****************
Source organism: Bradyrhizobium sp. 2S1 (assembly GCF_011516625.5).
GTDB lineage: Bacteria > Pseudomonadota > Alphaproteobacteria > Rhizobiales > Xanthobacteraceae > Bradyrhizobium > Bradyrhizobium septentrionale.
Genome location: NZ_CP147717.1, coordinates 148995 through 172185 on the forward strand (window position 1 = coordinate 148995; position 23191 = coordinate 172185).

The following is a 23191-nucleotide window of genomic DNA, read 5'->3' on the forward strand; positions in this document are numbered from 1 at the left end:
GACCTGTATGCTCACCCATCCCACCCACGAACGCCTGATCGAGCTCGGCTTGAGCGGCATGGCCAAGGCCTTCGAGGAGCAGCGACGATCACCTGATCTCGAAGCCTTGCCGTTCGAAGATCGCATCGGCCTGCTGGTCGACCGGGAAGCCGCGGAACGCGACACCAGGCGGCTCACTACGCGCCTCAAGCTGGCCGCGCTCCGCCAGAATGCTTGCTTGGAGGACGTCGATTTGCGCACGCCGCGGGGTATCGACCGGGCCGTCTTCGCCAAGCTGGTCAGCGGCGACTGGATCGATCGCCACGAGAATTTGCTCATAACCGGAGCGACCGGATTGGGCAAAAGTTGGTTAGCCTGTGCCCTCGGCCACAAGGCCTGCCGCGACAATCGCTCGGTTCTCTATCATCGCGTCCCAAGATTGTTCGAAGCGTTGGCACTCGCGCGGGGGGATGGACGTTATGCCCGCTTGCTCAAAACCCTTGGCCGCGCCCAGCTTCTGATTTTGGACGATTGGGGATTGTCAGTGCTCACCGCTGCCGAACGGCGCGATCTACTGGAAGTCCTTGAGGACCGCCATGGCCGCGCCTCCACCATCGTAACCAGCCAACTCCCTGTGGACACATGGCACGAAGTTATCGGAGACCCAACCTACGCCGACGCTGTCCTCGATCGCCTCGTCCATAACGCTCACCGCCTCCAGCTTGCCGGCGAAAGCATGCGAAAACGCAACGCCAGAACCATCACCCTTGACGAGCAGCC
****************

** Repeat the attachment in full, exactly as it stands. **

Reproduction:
Source organism: Bradyrhizobium sp. 2S1 (assembly GCF_011516625.5).
GTDB lineage: Bacteria > Pseudomonadota > Alphaproteobacteria > Rhizobiales > Xanthobacteraceae > Bradyrhizobium > Bradyrhizobium septentrionale.
Genome location: NZ_CP147717.1, coordinates 148995 through 172185 on the forward strand (window position 1 = coordinate 148995; position 23191 = coordinate 172185).

The following is a 23191-nucleotide window of genomic DNA, read 5'->3' on the forward strand; positions in this document are numbered from 1 at the left end:
GACCTGTATGCTCACCCATCCCACCCACGAACGCCTGATCGAGCTCGGCTTGAGCGGCATGGCCAAGGCCTTCGAGGAGCAGCGACGATCACCTGATCTCGAAGCCTTGCCGTTCGAAGATCGCATCGGCCTGCTGGTCGACCGGGAAGCCGCGGAACGCGACACCAGGCGGCTCACTACGCGCCTCAAGCTGGCCGCGCTCCGCCAGAATGCTTGCTTGGAGGACGTCGATTTGCGCACGCCGCGGGGTATCGACCGGGCCGTCTTCGCCAAGCTGGTCAGCGGCGACTGGATCGATCGCCACGAGAATTTGCTCATAACCGGAGCGACCGGATTGGGCAAAAGTTGGTTAGCCTGTGCCCTCGGCCACAAGGCCTGCCGCGACAATCGCTCGGTTCTCTATCATCGCGTCCCAAGATTGTTCGAAGCGTTGGCACTCGCGCGGGGGGATGGACGTTATGCCCGCTTGCTCAAAACCCTTGGCCGCGCCCAGCTTCTGATTTTGGACGATTGGGGATTGTCAGTGCTCACCGCTGCCGAACGGCGCGATCTACTGGAAGTCCTTGAGGACCGCCATGGCCGCGCCTCCACCATCGTAACCAGCCAACTCCCTGTGGACACATGGCACGAAGTTATCGGAGACCCAACCTACGCCGACGCTGTCCTCGATCGCCTCGTCCATAACGCTCACCGCCTCCAGCTTGCCGGCGAAAGCATGCGAAAACGCAACGCCAGAACCATCACCCTTGACGAGCAGCC